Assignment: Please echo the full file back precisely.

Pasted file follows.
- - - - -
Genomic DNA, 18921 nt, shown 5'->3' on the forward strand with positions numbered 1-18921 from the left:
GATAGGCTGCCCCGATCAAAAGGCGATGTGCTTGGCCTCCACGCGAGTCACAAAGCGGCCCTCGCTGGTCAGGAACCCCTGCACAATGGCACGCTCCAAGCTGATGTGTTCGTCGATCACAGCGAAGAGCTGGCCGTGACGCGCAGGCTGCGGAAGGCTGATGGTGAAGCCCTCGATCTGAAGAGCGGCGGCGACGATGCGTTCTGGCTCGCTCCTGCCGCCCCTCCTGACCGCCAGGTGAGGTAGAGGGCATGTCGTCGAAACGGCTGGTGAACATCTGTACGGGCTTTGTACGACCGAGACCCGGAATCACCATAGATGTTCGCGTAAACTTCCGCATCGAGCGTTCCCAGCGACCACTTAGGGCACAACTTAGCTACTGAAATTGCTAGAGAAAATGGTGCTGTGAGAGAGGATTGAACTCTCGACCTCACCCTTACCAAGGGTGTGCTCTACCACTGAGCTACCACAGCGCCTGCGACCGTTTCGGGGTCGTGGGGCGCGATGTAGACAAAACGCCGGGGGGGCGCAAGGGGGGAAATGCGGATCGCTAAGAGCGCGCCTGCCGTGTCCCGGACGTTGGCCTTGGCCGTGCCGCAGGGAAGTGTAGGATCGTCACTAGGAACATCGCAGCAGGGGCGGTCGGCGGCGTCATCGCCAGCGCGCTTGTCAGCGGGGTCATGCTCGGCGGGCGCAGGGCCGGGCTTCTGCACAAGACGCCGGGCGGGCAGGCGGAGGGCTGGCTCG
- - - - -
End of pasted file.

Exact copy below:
Genomic DNA, 18921 nt, shown 5'->3' on the forward strand with positions numbered 1-18921 from the left:
GATAGGCTGCCCCGATCAAAAGGCGATGTGCTTGGCCTCCACGCGAGTCACAAAGCGGCCCTCGCTGGTCAGGAACCCCTGCACAATGGCACGCTCCAAGCTGATGTGTTCGTCGATCACAGCGAAGAGCTGGCCGTGACGCGCAGGCTGCGGAAGGCTGATGGTGAAGCCCTCGATCTGAAGAGCGGCGGCGACGATGCGTTCTGGCTCGCTCCTGCCGCCCCTCCTGACCGCCAGGTGAGGTAGAGGGCATGTCGTCGAAACGGCTGGTGAACATCTGTACGGGCTTTGTACGACCGAGACCCGGAATCACCATAGATGTTCGCGTAAACTTCCGCATCGAGCGTTCCCAGCGACCACTTAGGGCACAACTTAGCTACTGAAATTGCTAGAGAAAATGGTGCTGTGAGAGAGGATTGAACTCTCGACCTCACCCTTACCAAGGGTGTGCTCTACCACTGAGCTACCACAGCGCCTGCGACCGTTTCGGGGTCGTGGGGCGCGATGTAGACAAAACGCCGGGGGGGCGCAAGGGGGGAAATGCGGATCGCTAAGAGCGCGCCTGCCGTGTCCCGGACGTTGGCCTTGGCCGTGCCGCAGGGAAGTGTAGGATCGTCACTAGGAACATCGCAGCAGGGGCGGTCGGCGGCGTCATCGCCAGCGCGCTTGTCAGCGGGGTCATGCTCGGCGGGCGCAGGGCCGGGCTTCTGCACAAGACGCCGGGCGGGCAGGCGGAGGGCTGGCTCG